There are nights when sleep envelopes my mind in a soft haze before I can even fully close my eyes. At other times my ceiling taunts me for hours with the day’s events replaying on its surface in my mind’s eye. The thought of sleep is so sweet but it remains out of reach while I toss my blankets in a heap of frustration until the pink dawn. One night is tolerable. But sleeplessness seldom comes in multiples of one. By morning 6, I have to drag myself to go for a walk. Brain dull, thoughts slow, emotions short but I do my usual walk. Same pace, same distance, same route however, this morning my hip is aching like crazy.
It hasn’t done this for ages, I’ve done all the right things. What’s happening to me? My body is probably fine, it’s the lack of sleep, that’s what’s happening. My brain is the interpretation centre of pain and at this stage it is overloaded. A minor irritation is being catastrophised by a brain that is struggling to interpret the messages from my nerves. It has experienced severe pain from this area before so it switches to the subconscious and goes with a memory it has stored rather than the current reality of a niggle.
It is not just sleeplessness that has this effect on the brain, it is also poor quality of sleep and a myriad of other external and internal factors that can overload the brain.
The bucket theory and sleep
A good analogy is the bucket theory. The contents of the bucket is our body’s capacity to tolerate load on it. However, if we overload, the bucket overflows, and in turn we experience pain. The bucket gets loaded up by things like stress, poor diet, lack of sleep, lack of exercise, negative self talk. If these things fill the bucket to almost the very top, our capacity to handle load is reduced and it doesn’t take much to make it over flow into a sea of pain.
We can empty the bucket a tiny bit by taking anti-inflammatories or painkillers or resting from activity for a few days. But this would only help until we overfill the bucket again with small activities that should not hurt. What we should focus on is removing the stuff that reduces our capacity to tolerate load.
Let’s focus on sleeplessness and poor quality of sleep to start with.
How can we help the body get more quality of sleep?
Sleep hygiene 101
1. Swith off and disconnect
Don’t look at a screen (TV, mobile, laptop or tablet) for at least 30-60 minutes before going to bed. The light reduces your brain’s capacity to release melatonin which is needed for sleep.
2. Don’t stimulate your brain
Read something that does not stimulate your thinking before bed and preferably a real book with real pages. No financial news or text books. Your brain will be up for hours trying to solve the world’s problems given half a chance.
3. Have a notebook handy
Have a notebook and pen handy on your bedside table. If you think of something that you need to do the next day or a clever idea you’re afriad you’ll forget, write it down and address it in the morning. This is especially useful for the person with an analytical mind.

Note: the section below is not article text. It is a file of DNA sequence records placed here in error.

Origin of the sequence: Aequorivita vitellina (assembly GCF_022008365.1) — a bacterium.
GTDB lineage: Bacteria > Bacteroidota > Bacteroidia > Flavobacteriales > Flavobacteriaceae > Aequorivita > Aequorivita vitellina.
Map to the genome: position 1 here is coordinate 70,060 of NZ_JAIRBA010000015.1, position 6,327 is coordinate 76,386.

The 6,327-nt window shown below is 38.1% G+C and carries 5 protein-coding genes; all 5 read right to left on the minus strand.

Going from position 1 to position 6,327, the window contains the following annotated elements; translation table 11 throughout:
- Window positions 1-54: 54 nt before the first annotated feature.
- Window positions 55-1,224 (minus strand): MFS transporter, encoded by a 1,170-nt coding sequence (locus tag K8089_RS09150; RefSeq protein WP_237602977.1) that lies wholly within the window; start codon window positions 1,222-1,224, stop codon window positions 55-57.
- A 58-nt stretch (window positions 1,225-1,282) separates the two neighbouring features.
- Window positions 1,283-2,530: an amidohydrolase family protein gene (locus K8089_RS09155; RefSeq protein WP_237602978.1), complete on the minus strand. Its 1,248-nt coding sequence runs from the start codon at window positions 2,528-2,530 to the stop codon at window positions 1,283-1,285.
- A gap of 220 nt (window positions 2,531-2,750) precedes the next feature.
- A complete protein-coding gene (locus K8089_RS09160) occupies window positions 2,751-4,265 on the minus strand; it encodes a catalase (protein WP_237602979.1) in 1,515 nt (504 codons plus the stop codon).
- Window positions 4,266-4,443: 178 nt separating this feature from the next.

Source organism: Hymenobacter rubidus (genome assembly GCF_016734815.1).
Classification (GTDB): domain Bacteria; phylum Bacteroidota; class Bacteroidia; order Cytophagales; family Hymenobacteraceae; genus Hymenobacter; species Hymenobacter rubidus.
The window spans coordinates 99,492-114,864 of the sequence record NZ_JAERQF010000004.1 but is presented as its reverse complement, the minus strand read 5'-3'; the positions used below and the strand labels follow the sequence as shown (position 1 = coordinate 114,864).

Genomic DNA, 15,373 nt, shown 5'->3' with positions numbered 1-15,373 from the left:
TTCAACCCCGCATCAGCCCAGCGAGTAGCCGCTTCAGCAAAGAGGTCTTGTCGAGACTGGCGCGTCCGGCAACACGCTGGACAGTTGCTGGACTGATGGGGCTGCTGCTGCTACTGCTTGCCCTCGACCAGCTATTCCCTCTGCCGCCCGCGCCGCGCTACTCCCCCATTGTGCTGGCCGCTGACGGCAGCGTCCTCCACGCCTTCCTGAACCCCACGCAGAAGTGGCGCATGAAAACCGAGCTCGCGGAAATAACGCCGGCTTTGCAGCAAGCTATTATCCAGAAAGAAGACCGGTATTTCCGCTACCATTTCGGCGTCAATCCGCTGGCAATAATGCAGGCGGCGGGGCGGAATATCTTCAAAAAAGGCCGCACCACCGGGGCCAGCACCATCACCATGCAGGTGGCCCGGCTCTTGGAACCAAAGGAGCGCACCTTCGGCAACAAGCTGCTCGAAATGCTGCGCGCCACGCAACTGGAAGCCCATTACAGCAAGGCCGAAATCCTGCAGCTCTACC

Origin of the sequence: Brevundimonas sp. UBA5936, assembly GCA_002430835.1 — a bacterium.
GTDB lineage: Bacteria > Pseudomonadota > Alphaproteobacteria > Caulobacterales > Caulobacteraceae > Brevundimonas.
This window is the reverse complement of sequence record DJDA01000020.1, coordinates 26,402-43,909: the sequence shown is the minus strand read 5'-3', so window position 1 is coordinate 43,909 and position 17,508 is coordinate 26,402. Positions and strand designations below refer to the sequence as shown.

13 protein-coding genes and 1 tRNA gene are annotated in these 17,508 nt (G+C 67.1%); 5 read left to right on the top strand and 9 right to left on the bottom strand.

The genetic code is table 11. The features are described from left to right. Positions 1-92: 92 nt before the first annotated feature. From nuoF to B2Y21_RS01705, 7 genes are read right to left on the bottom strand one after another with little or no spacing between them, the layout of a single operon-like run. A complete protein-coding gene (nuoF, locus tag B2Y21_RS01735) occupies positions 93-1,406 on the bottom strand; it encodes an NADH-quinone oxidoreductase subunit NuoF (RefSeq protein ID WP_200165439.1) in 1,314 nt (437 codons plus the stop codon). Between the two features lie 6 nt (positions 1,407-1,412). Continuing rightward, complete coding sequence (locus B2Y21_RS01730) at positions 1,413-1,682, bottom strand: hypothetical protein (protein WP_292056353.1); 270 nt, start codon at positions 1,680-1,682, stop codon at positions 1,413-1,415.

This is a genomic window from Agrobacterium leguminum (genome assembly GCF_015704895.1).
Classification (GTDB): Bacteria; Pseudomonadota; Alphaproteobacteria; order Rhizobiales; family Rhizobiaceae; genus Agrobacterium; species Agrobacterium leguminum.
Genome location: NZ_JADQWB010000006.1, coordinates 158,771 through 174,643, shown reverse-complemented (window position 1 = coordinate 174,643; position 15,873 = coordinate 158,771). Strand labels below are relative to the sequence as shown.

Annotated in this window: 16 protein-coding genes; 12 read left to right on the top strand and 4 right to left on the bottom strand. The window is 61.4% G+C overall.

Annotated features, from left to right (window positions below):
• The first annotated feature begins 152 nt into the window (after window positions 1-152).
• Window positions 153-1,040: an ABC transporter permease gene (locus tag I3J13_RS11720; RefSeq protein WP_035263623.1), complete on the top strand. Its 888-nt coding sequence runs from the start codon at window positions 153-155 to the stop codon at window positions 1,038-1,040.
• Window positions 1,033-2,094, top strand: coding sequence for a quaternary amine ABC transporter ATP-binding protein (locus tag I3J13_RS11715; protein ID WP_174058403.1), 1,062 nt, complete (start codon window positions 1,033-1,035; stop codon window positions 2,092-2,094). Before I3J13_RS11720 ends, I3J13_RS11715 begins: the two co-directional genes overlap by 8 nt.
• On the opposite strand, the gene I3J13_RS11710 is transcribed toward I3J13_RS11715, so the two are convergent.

4. Avoid large meals & stimulants
If you suffer from reflux, don’t have anything to drink or eat for at least 2-3 hours before going to bed. Also, avoid large meals at night.
Avoid drinking or eating any stimulants before bed. Anything containing caffeine is a stimulant no matter how little effect you may think it has on you. Yes, coffee and black tea are stimulants.
5. Drink water, not alcohol for better quality sleep
Avoid drinking alcohol at night. You may think it helps you fall asleep but it robs you of sleep quality, especially REM sleep.
Have a glass of water on your bedside table. If you are thirsty and have to get up to fetch water, you are less likely to fall asleep again.
6. Keep the lights off
If you do have to get up for a toilet break in the middle of the night, avoid turning lights on or looking at screens. Light can make your brain think it is daytime making it harder to fall asleep again when you are back in bed.
7. Get a decent pillow
Get a decent pillow that is hypoallergenic and supports your neck properly. See our blog regarding sleep position and pillows to help you decide what is best for you. A decent mattress is also important. It must be hard enough to support your spine but give way at your hips and shoulders (the heaviest and bulkiest part of the body).
8. Include sleep in your routine
Develop a bedtime routine that helps your mind and body wind down and know that sleep is next. Sticking with a specific time helps but more importantly, get to bed at a time that gives you a minimum of 7hours sleep. A warm shower, a cup of herbal tea, a few pages of your favourite book can all form part of the wind down. It is about building a healthy bedtime habit that makes your body know the reward that is coming is good night of sleep.
9. Use earplugs if it’s too noisy
If you live in a noisy place or there is a lot of light pouring in, invest in a good pair of earplugs and eye mask to attain silence and darkness. If you are like me living in Umhlanga through Matric Rage, earplugs are a godsend.
10. Keep TV and work out the bedroom
Don’t have a TV or do work in your bedroom. The bedroom is for sleep and sex. Take proper note of this one because TV and work can ruin both of those.
11. Sleep at a comfortable temperature
Find your comfortable temperature for sleeping and invest in the technology/products that help maintain that temperature. Cooler is better than hot but we all know that if those toes are cold, sleep will evade you.
Although this advice and information is based on sound knowledge it is still followed at your own risk. I cannot take any responsibility for injuries or health conditions that may arise as a result of my advice. Videos and advice are generalised and cannot replace the individualised advice provided after a medical assessment by your local healthcare professional.